The Montreal International Poetry Prize is a not-for-profit organization registered in Canada. Our mission is to promote work and interest in poetry around the world.
Support By Participation
Our primary activities are, naturally, running the world’s largest poetry ‘competition’, and publishing a first-of-its-kind annual global poetry anthology.
But our social entrepreneurship model is perhaps even more ambitious. Though we are always looking for sponsors of all kinds to help make the Montreal Prize even better, we want our core activities to be sustained by the direct participation of our supporters.
In other words, our goal is to turn the traditional patronage model on its head, and deliver a major annual poetry prize funded directly by poets themselves.
This means that when you enter into the competition, your fee doesn’t just give you a chance to win the prize – it also means you’re participating in a unique cultural project and helping to support global poetry.
And as a not-for-profit organization, any extra funds we can generate will go towards poetry-related projects. In this way, the Montreal Prize has the potential to become an annual means of raising funds for promoting and supporting poetry around the world, including direct financial support for poets and the creation of a global poetry center.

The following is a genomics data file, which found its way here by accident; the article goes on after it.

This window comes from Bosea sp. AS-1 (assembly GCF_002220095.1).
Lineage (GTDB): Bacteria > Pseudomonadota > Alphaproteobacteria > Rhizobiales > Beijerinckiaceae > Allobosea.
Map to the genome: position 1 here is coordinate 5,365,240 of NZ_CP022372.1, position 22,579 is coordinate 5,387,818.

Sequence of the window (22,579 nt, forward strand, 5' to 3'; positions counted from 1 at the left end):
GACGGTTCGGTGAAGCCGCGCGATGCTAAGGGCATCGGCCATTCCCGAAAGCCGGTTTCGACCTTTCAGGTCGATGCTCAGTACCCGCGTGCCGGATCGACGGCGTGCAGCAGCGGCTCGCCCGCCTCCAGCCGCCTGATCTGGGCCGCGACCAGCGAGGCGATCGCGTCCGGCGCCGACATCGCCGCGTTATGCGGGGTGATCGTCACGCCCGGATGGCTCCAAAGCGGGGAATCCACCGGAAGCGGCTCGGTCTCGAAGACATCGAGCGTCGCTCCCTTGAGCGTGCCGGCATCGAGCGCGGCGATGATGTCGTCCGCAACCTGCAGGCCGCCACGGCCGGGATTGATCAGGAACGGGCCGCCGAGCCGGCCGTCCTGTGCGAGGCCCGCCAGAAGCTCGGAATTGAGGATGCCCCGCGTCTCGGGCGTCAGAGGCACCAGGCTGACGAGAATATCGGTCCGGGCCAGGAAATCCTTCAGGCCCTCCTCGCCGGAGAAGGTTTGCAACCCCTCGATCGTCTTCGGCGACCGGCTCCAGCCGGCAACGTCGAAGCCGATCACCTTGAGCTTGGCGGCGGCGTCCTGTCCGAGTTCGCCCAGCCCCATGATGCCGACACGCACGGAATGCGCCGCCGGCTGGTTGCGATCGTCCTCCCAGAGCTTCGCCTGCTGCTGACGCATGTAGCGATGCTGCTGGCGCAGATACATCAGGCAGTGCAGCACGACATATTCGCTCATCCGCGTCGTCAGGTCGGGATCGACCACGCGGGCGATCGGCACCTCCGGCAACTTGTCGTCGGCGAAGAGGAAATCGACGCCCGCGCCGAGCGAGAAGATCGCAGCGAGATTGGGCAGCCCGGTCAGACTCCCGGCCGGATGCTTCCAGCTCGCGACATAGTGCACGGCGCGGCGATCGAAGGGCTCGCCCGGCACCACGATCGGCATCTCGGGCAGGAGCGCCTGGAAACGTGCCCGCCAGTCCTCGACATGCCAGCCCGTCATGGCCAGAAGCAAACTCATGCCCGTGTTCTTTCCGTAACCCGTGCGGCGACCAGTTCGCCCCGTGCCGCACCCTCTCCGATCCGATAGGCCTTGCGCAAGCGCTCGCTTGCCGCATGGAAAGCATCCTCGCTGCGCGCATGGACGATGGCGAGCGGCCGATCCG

A Not-For-Profit Organization
As a not-for-profit (NFP) organisation registered in Canada, the Montreal International Poetry Prize commits any surplus funds to develop the Montreal Prize and to pursue our cultural mandate, which is:
(1) to run an annual global poetry award
(2) to produce an annual global poetry anthology
(3) to provide employment and support to poets from around the world
Our Grassroots Funding Model
By “grassroots” we mean “from and by the community”; in this case, the global literary community. Our management, our advisory board and our editorial team are all staffed by writers; and, ultimately, we’d like our competition to be funded directly by those who participate in it.
Although we will need patrons and possibly commercial sponsors in our start-up years, we hope to establish a wide enough community of individual supporters so that we can be self-sustaining in just a few years. This should lighten the burden of donors and sponsors who may be wary of committing to long-term funding.